Pipeline Safety Agency Says No to Public Request for Tar Sands Pipeline Safety Measures

It would seem to follow that two of the most severe pipeline oil spill disasters in our nation’s history would garner the attention of a federal agency charged with protecting us from pipeline spills.  But in response to a coalition of landowners, former and current government officials, environmental, renewable energy and sportsmen’s groups filing a petition with the U.S. Department of Transportation’s Pipeline and Hazardous Materials Safety Administration (PHMSA) requesting the agency to develop stronger safety standards to protect wildlife and communities from future spills of pernicious tar sands oil, it said no thanks.

As the tragic spills in the Kalamazoo River in Michigan and in Mayflower, Arkansas have shown, tar sands presents severe risks that are different from conventional oil, particularly after it spills.  After over four years, more than a billion dollars spent, and multiple dredgings, portions of a forty mile stretch of the Kalamazoo River are still polluted.  The Kalamazoo River spill killed or seriously injured many birds, mammals like beavers and muskrats, reptiles and amphibians, and other wildlife in the affected area.

NWF photo - rescued turtle covered in tar sands oil from the Kalamazoo River

Rescued turtle covered in tar sands oil from the Kalamazoo River.

Experience tells us that tar sands oil, which is heavy and sinks when spilled, may be virtually impossible to clean up.  Conventional oil is lighter, staying on top of the water where traditional spill clean-up techniques are more effective.

Similarly, a tar sands oil spill from an aging Exxon pipeline that ruptured in the suburban community of Mayflower, Arkansas in 2013 has left a neighborhood uninhabitable.  That pipeline, called the Pegasus, was reversed to be converted to tar sands use.  In September, PHMSA for the first time acknowledged that pipeline reversal can cause integrity problems.

Inadequate regulations

Current pipeline regulations were issued long before tar sands oil production ramped up and do not cover the unique aspects of tar sands, including the extreme challenges it presents when it spills. Tar sands oil  is a volatile mix of raw bitumen – an asphalt-like substance – diluted with gas condensates.  “Diluted bitumen” is a toxic, viscous, corrosive substance with the consistency of gritty peanut butter that must be moved at much higher pressures and temperatures than conventional oil.

In a scathing 2012 report on the Kalamazoo River spill near Marshall, MI, the National Transportation Safety Board pointed blame at current regulations, calling them “weak” and “inadequate.”  The NTSB study pointed to disturbing failings in the Kalamazoo spill, like the fact that Enbridge, the company that owns the pipeline, failed to notice the leak for 17 hours and pumped over 80 percent of the tar sands after the rupture had occurred.  It also took days for responders to be made aware of the fact that the spilt material was tar sands.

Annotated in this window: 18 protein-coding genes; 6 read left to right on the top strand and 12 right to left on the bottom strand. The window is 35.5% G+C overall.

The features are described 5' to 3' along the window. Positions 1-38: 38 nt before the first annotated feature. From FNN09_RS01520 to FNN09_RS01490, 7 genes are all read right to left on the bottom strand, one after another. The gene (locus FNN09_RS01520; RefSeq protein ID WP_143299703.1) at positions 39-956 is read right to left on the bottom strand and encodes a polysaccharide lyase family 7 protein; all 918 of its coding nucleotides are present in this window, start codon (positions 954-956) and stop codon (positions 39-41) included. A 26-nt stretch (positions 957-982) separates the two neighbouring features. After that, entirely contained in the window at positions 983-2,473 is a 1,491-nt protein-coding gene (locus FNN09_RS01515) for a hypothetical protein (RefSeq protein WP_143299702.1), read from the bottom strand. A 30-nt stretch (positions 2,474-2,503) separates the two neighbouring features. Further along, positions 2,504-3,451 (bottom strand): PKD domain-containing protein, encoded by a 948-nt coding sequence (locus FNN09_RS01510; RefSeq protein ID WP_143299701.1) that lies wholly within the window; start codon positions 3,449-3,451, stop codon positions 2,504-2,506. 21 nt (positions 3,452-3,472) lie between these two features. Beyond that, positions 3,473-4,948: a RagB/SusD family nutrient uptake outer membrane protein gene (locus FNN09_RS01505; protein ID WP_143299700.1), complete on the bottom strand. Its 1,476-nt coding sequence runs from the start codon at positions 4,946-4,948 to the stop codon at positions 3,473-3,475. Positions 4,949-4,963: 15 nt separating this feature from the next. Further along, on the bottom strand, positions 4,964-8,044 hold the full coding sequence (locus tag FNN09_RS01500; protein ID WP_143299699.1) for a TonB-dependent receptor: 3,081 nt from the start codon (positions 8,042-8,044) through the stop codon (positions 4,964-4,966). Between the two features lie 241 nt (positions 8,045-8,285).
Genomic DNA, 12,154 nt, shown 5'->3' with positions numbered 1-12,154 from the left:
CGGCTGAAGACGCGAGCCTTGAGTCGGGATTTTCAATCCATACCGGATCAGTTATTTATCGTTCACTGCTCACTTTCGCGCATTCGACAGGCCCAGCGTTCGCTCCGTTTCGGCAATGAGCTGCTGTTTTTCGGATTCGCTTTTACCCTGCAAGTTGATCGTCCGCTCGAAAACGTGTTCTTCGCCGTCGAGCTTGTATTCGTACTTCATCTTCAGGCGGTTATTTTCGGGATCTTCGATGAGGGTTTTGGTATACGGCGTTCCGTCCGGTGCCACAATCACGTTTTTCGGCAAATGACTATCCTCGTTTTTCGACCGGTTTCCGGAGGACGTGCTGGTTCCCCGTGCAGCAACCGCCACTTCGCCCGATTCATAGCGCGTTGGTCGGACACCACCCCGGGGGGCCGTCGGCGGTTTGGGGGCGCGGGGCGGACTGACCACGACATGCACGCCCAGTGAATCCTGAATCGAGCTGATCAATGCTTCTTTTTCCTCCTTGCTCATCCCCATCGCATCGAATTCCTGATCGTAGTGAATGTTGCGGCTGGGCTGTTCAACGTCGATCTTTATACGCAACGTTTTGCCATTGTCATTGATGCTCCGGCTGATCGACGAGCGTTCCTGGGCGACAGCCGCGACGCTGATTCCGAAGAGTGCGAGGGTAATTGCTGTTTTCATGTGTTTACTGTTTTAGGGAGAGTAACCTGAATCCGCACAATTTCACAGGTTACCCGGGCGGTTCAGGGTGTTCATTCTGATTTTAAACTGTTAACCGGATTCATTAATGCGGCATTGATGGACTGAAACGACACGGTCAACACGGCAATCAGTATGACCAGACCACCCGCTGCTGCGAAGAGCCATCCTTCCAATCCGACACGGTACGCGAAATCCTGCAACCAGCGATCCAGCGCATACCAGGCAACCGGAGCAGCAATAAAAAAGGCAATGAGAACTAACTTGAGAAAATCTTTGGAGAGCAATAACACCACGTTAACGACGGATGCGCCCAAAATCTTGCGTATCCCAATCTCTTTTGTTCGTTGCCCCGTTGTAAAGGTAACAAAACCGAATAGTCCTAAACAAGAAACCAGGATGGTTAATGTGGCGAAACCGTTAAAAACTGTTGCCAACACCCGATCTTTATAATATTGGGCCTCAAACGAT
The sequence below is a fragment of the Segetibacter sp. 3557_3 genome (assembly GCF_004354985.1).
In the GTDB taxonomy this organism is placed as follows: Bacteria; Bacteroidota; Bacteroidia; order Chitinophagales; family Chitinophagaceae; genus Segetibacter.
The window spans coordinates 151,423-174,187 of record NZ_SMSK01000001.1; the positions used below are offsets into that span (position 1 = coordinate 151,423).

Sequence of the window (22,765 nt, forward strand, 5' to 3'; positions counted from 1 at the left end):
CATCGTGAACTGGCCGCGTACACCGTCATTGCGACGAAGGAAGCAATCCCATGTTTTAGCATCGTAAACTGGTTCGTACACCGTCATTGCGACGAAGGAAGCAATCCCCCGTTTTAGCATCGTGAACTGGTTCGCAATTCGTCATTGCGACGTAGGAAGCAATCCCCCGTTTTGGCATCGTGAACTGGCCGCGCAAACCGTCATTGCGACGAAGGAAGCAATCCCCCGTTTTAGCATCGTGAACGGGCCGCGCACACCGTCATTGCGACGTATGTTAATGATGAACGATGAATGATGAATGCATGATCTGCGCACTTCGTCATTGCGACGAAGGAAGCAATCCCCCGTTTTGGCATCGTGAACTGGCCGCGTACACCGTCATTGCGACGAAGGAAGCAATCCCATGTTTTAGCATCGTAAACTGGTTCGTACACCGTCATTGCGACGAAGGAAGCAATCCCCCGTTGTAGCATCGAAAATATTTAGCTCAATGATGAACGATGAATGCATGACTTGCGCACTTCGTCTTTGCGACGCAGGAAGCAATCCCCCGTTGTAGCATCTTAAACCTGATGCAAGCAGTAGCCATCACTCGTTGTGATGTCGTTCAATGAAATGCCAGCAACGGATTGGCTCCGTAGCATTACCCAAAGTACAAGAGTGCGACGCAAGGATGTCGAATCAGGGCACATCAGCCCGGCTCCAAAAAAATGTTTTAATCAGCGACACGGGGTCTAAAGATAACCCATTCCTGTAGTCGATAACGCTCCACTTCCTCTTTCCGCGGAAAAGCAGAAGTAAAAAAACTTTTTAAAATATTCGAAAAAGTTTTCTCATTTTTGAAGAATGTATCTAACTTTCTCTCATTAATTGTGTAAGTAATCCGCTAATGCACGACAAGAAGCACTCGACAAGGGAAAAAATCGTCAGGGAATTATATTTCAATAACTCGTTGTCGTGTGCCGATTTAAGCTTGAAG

The groups and individuals requested new standards tightening several aspects of oil transport and pipeline safety, specifically asking for measure such as:

  • Stronger safety requirements than those for conventional crude oil;

  • Industry disclosure of products carried through pipelines and their conveyance schedules;

  • Stronger industry spill response plans;

  • Shut-down requirements upon the first indication of a leak or other pipeline failure;

  • Repair of pipelines as soon as defects are discovered;

  • Transparent pipeline inspection reporting; and

  • Pipeline inspection and monitoring by independent entities unaffiliated with pipeline or energy companies;

  • A moratorium on building new or expanded tar sands pipelines until new regulations are final.

The risks of tar sands pipelines are too high

But PHMSA, an agency with little interest in transparency, listening to the public and a tendency to allow industry to police itself, relied almost entirely on a limited study by the National Academy of Sciences (NAS) that concluded that existing, largely industry studies failed to find a difference between tar sands oil and similar heavy crude oil.  The study did not examine how tar sands behaves after it spills, and neither did PHSMA’s letter denying the petition for new rules.

Exxon Mobil pipeline oil spill, Mayflower, AR, March 2013 (AJ Zolten)

Exxon Mobil pipeline oil spill, Mayflower, AR, March 2013. Photo credit: AJ Zolten

PHMSA has now been directed to commission a study of tar sands oil spill behavior.  But we don’t need to wait, EPA and experience have already made clear that tar sands behaves very differently than conventional crude once it spills.

The disasters in Michigan and Arkansas leave no doubt the risks of tar sands is too high.  Federal pipeline safety regulators are putting their head in the sands when it comes to these risks.  With risks like these, it’s time to say no to tar sands and invest in clean, wildlife-friendly energy choices.

Take ActionTell the State Department: Do not allow expansion of the Alberta Clipper tar sands pipeline!

 

 

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